High temporal resolution is important for fast-pacing action potentials, as discussed above. In light-sheet microscopy pixels in different axial planes are acquired at different times, limiting temporal resolution. Light-field microscopy (LFM) offers a potential solution to this problem. LFM (Levoy et al. 2009) uses a microlens array interposed between the image plane and the camera to re-image light of sources from different axial positions to different sets of pixels on the camera. Computational deconvolution is used to reconstruct 3-dimensional image of the sample. This comes at a price of lower spatial resolution, but it allows the capturing of events at millisecond time scales across large volumes, extending to as large as nearly the entire zebrafish brain. LFM is a promising tool as it would allow imaging of very fast events across the brain, such as propagation of action potentials along axons.

In our work, we were able to observe neural activity during sleep and wake in zebrafish (Fig. 3.3) for more than 24 h for the first time (Lee et al. 2017). Application of two-photon light-sheet microscopy and opto- and chemo-genetic activation of sleep-promoting NPVF circuit, allowed us to demonstrate how sleep behavior manifest itself on brain activity level in natural and induced sleep (Fig. 3.3c). Light-sheet imaging though allows extension of this simple analysis in order to quantify functional inter-neuronal connections, correlation of activity between neurons, and other metrics that are usually used to understand functionality of the brain. Extension of this work (presented at the Society for Neuroscience Annual Meeting, 2017), shows that functional correlation between regions differs in sleep and wake. In particular we observed that activity of cerebellum lobes becomes more correlated during sleep, suggesting a pathway to study role of sleep in memory consolidation in zebrafish. Another exciting application allowed by development of this toolbox is the investigation of effects of melatonin and other hypnotic chemicals on brain activity during sleep and wake. This should permit comparative analyses of chemically-induced sleep with natural healthy sleep.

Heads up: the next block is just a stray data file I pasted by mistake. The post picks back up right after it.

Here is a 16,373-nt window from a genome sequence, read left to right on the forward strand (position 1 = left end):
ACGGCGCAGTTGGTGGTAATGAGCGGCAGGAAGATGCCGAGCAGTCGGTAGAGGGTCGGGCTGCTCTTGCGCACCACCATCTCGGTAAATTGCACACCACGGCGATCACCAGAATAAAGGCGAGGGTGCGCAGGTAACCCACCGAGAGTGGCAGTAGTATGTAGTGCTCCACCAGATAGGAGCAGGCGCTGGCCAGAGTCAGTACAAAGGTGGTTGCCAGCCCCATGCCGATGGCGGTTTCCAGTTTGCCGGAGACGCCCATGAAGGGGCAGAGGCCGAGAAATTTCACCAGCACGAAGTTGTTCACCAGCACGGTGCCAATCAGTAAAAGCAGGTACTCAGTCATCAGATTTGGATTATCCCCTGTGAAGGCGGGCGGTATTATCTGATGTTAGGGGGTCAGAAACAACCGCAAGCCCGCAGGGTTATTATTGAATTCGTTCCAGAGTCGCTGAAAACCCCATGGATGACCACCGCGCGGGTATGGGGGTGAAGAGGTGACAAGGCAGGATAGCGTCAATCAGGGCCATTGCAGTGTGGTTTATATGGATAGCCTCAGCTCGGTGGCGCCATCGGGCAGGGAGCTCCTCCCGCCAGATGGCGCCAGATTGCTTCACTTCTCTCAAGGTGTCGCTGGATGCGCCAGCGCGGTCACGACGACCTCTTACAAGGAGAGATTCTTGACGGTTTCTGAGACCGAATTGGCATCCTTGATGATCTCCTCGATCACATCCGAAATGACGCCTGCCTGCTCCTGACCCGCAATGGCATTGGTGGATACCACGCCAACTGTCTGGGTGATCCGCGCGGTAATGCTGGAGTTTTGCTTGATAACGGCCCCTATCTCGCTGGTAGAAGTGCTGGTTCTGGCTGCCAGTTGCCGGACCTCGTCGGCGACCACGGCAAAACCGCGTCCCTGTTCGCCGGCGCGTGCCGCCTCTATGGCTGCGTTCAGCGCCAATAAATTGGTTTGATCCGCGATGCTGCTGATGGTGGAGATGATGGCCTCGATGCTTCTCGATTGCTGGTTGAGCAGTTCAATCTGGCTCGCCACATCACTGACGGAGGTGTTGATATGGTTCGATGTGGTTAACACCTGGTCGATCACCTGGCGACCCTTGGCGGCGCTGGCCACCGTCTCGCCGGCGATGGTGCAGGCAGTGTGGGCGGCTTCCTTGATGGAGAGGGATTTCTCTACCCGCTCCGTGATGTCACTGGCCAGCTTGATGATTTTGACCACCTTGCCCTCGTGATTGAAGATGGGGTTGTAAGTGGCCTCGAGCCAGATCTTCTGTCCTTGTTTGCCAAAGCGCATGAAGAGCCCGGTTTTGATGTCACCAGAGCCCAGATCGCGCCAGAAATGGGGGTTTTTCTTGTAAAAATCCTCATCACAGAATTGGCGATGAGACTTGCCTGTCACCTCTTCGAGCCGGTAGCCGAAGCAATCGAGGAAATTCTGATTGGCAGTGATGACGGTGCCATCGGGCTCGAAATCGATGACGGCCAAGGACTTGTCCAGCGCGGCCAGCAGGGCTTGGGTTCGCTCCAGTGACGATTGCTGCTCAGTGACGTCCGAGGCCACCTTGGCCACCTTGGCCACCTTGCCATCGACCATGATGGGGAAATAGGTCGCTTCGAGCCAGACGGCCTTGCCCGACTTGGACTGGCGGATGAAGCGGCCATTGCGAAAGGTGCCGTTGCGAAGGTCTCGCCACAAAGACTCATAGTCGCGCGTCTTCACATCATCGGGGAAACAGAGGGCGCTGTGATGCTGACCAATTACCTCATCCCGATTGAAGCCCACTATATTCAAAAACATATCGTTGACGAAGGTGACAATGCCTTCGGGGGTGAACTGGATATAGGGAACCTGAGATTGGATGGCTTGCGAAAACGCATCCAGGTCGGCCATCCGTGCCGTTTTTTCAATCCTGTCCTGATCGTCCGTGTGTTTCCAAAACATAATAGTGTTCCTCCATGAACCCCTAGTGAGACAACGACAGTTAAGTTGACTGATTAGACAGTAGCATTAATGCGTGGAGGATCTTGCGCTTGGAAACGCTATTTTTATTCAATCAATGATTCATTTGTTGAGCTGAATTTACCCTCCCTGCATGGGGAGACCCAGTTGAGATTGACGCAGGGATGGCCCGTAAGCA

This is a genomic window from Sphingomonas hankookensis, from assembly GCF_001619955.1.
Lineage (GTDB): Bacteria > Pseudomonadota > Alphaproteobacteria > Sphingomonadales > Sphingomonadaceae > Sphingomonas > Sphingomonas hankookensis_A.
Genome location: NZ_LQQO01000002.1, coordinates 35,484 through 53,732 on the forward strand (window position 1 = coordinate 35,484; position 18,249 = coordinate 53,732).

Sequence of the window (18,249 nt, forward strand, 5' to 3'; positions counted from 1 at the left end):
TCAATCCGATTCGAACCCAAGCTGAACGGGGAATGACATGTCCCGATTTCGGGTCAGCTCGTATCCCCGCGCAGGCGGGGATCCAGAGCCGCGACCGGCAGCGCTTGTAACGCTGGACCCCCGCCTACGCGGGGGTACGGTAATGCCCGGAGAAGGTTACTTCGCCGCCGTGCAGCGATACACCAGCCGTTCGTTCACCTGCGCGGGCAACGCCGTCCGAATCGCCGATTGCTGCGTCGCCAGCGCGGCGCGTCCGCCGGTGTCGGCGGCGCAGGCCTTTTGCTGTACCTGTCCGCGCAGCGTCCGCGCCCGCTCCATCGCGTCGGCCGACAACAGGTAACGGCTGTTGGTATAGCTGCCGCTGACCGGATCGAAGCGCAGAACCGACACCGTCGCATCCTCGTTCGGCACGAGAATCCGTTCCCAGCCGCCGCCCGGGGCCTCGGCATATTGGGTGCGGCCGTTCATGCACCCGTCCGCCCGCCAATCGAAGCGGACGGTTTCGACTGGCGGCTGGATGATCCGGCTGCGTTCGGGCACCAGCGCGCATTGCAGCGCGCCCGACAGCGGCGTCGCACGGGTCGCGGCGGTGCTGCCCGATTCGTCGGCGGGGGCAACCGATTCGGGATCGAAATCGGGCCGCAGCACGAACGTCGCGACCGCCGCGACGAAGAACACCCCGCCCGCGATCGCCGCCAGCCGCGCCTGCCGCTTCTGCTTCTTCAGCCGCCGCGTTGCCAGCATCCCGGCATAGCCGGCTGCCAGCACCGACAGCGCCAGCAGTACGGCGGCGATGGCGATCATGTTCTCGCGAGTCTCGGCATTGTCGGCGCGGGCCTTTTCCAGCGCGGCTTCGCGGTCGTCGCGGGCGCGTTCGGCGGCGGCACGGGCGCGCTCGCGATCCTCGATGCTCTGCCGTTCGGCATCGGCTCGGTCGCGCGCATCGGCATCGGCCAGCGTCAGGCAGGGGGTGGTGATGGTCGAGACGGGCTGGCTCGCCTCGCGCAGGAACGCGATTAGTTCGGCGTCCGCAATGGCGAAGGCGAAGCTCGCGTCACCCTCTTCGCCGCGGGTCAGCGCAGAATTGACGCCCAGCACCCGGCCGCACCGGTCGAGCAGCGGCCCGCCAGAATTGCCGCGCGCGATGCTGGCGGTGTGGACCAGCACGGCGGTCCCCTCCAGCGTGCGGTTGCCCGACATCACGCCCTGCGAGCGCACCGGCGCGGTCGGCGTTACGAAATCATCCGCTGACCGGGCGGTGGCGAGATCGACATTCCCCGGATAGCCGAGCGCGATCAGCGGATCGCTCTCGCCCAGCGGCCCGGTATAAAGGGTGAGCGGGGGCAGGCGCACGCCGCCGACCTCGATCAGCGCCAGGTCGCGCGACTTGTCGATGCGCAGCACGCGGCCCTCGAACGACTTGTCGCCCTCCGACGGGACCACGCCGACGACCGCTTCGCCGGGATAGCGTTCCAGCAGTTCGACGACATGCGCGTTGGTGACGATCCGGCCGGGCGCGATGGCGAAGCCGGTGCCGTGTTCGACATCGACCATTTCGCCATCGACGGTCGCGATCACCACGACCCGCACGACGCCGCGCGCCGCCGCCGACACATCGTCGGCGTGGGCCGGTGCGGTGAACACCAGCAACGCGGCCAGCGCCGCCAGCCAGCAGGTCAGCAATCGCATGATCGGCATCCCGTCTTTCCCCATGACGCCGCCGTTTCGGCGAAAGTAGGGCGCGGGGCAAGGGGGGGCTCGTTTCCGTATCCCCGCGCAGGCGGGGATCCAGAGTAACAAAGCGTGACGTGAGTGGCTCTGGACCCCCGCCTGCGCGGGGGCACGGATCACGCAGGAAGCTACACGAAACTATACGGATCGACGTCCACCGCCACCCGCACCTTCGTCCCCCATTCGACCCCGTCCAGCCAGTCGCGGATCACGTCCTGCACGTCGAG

Fig. 3.3

(a) Single-plane imaging of brain in 6dpf zebrafish Tg(HuC:H2B-GCaMP6s). Neurons are labeled with nuclei-concentrated calcium indicator GCaMP6s. (b) Neurons are localized using PCA/ICA toolbox (Mukamel et al. 2009). (c) Day/night oscillation in fluorescent signals across whole brain of the animal. Imaging does not perturb circadian clock and allows observation of spontaneous and light-induced activity

3.4 Conclusion

The development of imaging tools, discussed here, allows unprecedented access to biological processes in living zebrafish. Light-sheet and light-field imaging provide information about anatomy and function of rapidly beating heart with subcellular resolution and permit whole-brain mapping of activity with single-neuron resolution. Future work will benefit from combination of large-scale, high-resolution imaging with genomics and other genome-scale methods. Many of these tools are already available, but a collaborative environment where biologists who can maintain optimal conditions for sample survival, physicists and engineers who can create the imaging instruments, and mathematicians who can design analytical tools can work together in order to foresee the possible challenges and find alternative solutions, will be required to carry out interesting and meaningful experiments.


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Authors and Affiliations

  • Andrey Andreev
    • 1
  • Scott E. Fraser
    • 1
    • 2
    Email author
  • Sara Madaan
    • 1
  1. 1.Translational Imaging Center, Department of Molecular and Computational BiologyUniversity of Southern CaliforniaLos AngelesUSA
  2. 2.Department of Biomedical EngineeringUniversity of Southern CaliforniaLos AngelesUSA